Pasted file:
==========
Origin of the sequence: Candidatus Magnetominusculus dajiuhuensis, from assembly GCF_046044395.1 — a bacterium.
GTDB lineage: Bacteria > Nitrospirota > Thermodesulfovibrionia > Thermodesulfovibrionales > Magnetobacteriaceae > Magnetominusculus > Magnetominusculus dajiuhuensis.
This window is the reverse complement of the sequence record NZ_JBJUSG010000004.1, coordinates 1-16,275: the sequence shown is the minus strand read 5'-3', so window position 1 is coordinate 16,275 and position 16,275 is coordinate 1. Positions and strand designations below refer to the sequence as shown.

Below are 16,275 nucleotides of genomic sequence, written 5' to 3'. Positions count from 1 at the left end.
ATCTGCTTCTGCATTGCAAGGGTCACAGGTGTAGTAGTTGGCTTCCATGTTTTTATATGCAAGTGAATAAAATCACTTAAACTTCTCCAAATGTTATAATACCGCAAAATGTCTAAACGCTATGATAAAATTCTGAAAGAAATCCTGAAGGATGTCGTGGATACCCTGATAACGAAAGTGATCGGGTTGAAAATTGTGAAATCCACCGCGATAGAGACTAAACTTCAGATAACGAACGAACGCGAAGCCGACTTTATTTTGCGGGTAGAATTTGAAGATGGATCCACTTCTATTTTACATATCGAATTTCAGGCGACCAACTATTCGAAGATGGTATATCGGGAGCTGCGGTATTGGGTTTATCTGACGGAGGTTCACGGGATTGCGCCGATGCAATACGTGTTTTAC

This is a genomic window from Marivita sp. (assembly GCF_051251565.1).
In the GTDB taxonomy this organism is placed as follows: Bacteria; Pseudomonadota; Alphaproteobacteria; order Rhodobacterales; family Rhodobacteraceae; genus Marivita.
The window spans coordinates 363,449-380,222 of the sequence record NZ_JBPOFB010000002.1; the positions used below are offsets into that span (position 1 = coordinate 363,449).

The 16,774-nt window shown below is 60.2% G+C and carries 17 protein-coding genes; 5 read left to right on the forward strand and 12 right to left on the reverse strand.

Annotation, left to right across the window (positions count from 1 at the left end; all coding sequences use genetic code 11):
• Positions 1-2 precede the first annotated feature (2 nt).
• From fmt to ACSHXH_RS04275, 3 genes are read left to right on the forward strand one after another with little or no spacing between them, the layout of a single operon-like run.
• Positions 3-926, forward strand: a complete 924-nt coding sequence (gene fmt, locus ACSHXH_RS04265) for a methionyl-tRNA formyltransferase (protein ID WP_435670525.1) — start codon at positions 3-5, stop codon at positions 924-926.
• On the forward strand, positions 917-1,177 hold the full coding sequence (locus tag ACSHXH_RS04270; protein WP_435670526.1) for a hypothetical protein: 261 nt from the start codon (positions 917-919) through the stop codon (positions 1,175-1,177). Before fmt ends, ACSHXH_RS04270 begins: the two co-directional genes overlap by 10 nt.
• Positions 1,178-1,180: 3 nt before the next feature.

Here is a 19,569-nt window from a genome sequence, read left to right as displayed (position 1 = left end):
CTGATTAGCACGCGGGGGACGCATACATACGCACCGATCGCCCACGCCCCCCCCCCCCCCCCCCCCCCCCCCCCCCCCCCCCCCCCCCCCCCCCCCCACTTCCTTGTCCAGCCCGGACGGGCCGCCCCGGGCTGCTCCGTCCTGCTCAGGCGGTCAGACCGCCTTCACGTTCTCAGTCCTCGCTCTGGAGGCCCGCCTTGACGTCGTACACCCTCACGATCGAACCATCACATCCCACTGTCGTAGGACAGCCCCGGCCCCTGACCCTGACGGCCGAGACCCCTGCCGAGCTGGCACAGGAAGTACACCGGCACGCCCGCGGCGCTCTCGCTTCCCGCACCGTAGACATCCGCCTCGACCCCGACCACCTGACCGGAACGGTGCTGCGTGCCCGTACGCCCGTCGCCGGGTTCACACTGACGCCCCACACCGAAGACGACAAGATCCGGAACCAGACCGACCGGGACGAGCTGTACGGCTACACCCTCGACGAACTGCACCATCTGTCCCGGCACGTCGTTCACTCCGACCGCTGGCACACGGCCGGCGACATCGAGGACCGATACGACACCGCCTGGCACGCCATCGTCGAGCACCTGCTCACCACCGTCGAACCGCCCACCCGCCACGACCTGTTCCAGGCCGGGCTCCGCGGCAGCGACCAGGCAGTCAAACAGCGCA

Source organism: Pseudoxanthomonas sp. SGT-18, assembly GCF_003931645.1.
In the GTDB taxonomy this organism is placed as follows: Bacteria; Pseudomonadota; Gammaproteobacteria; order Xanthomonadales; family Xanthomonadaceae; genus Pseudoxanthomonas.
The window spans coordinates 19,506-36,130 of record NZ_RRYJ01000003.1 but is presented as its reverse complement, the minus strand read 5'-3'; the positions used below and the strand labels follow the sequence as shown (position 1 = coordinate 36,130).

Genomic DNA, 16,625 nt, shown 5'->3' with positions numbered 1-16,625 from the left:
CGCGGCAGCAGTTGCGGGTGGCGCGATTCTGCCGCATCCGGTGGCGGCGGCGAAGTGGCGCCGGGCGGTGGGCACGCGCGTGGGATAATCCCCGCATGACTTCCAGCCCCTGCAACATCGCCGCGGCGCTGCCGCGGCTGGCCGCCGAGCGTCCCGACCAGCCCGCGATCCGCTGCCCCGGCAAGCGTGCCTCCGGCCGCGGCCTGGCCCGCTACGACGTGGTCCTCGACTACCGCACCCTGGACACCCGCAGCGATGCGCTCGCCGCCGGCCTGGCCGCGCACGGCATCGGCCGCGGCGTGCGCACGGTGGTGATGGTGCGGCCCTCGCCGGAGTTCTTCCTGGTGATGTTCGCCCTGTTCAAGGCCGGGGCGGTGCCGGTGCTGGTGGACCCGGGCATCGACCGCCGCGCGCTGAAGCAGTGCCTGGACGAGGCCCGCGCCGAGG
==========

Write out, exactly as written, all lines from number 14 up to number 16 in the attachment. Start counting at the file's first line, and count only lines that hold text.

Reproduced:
• On the forward strand, positions 917-1,177 hold the full coding sequence (locus tag ACSHXH_RS04270; protein WP_435670526.1) for a hypothetical protein: 261 nt from the start codon (positions 917-919) through the stop codon (positions 1,175-1,177). Before fmt ends, ACSHXH_RS04270 begins: the two co-directional genes overlap by 10 nt.
• Positions 1,178-1,180: 3 nt before the next feature.

Here is a 19,569-nt window from a genome sequence, read left to right as displayed (position 1 = left end):